University of Basel physicists has successfully cooled a nanoelectronic chip to a temperature lower than 3 millikelvin. The scientists from the Department of Physics and the Swiss Nanoscience Institute set this record in collaboration with other physicists from Germany and Finland. The team used magnetic cooling to cool the electrical connections, as well as the chips itself.
There have been numerous working groups around the world using high-tech refrigerators to attempt to reach temperatures that are as close to absolute zero as possible. Physicists want to reach absolute zero because the extremely low temperatures are the ideal conditions for quantum experiments and allow entirely new physical phenomena to be examined.
The group was led by Basel physics professor Dominik Zumbühl. They had previously suggested utilizing the principle of magnetic cooling in nanoelectronics to cool devices to temperatures as close to absolute zero as possible. Magnetic cooling is based on the fact that a system can cool down when an applied magnetic field is ramped down, while any external heat flow is avoided. Before ramping down, the heat of magnetization needs to be removed with another method to obtain effective magnetic cooling.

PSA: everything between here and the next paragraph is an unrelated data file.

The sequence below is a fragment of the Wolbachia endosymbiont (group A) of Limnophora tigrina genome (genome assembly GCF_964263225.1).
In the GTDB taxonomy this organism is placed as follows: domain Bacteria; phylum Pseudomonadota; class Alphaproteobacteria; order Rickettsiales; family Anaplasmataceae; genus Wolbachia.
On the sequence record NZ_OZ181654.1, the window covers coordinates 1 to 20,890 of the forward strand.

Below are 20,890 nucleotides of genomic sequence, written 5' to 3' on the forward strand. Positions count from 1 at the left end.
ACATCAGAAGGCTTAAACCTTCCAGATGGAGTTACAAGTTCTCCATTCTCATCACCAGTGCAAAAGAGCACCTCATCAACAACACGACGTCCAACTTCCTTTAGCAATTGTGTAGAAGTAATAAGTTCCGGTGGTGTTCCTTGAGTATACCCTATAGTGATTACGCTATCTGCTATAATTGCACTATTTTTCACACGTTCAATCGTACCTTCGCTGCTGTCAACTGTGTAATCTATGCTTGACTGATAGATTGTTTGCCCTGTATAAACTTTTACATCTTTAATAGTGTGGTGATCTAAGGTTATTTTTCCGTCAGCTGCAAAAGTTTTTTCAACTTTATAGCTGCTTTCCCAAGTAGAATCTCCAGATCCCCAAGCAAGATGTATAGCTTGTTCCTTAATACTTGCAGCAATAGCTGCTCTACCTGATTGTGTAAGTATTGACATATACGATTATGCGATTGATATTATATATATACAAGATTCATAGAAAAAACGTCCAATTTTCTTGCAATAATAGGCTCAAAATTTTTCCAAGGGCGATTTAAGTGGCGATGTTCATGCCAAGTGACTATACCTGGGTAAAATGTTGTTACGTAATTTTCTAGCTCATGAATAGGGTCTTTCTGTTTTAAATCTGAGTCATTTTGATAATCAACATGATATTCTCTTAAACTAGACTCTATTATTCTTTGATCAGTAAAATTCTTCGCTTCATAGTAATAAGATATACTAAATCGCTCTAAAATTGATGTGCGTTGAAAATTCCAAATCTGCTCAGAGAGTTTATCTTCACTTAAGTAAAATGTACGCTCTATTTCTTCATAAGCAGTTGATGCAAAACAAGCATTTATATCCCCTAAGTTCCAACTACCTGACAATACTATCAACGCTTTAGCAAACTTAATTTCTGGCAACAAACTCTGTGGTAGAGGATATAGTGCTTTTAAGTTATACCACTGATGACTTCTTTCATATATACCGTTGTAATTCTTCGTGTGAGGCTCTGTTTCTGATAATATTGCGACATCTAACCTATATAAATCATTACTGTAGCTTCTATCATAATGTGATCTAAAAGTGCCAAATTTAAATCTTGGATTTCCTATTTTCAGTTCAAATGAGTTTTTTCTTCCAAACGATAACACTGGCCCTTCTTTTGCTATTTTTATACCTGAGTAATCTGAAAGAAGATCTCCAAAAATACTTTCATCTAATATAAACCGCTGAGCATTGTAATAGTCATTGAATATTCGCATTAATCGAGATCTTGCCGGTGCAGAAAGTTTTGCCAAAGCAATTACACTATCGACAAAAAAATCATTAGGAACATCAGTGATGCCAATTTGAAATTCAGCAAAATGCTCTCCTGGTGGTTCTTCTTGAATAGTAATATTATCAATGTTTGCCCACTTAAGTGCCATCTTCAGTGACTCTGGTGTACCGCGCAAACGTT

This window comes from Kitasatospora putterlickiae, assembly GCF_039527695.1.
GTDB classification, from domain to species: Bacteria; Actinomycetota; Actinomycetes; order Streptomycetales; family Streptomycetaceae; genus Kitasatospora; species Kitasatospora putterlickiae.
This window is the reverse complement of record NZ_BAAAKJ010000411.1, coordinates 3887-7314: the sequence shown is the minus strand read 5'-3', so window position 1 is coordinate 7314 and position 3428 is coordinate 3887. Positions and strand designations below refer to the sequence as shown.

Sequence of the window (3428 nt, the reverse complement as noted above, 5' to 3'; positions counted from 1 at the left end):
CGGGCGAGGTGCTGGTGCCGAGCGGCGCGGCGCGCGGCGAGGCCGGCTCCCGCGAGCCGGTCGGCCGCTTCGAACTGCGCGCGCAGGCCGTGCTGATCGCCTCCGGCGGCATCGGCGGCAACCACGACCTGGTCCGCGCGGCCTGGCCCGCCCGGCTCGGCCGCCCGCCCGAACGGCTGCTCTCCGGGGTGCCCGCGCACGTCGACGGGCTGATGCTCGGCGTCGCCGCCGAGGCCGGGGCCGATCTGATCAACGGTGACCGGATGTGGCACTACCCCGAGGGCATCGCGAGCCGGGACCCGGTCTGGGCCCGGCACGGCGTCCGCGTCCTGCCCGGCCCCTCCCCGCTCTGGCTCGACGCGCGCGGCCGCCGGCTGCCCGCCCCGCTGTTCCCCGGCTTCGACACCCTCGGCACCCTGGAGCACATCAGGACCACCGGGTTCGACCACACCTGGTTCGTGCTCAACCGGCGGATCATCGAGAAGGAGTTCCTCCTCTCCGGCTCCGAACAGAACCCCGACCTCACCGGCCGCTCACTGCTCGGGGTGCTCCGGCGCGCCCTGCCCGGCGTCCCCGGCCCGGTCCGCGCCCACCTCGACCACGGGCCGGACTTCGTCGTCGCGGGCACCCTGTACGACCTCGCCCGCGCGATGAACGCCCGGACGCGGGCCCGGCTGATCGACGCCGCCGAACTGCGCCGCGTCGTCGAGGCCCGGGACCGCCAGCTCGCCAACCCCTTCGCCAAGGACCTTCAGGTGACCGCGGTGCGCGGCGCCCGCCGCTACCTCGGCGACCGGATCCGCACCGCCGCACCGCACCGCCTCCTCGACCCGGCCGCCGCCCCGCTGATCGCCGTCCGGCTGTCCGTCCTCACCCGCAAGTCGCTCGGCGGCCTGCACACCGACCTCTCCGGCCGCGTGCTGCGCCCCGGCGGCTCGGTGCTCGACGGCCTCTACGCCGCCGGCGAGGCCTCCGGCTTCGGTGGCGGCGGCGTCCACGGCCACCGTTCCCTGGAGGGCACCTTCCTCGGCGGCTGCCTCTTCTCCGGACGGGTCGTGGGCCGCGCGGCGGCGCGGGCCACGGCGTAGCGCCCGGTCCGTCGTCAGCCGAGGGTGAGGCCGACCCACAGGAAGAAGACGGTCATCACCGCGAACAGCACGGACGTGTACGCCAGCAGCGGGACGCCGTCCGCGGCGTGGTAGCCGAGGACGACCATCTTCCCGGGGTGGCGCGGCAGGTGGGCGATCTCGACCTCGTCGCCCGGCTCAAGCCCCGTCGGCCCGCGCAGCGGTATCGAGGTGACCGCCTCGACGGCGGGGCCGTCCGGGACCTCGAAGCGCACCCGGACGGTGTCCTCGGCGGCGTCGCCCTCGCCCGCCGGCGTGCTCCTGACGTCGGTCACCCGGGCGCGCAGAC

This is how Zumbühl’s team succeeded in cooling a nanoelectronic chip to a temperature below 2.0 millikelvin, a low-temperature record. Dr. Marioi Palma, lead author of the study, and his colleague, Christian Scheller, have successfully used a combination of two cooling systems that were both based on magnetic cooling. They cooled all of the chip’s electrical connections to temperatures of 150 microkelvin. This is a temperature less than a thousandth of a degree away from absolute zero.
The researchers then integrated a second cooling system directly onto the chip and placed a Coulomb blockade thermometer on it. This construction and material consumption allowed the team to cool the thermometer to a temperature near absolute zero.
"The combination of cooling systems allowed us to cool our chip down to below 3 millikelvin, and we are optimistic that we can use the same method to reach the magic 1 millikelvin limit," says Zumbühl.
It is also amazing that the scientists are in a position to maintain these low temperatures for around seven hours. This is enough time to conduct a lot of experiments that will help to understand the properties of physics close to absolute zero.
The paper on this research was published in Applied Physics Letters.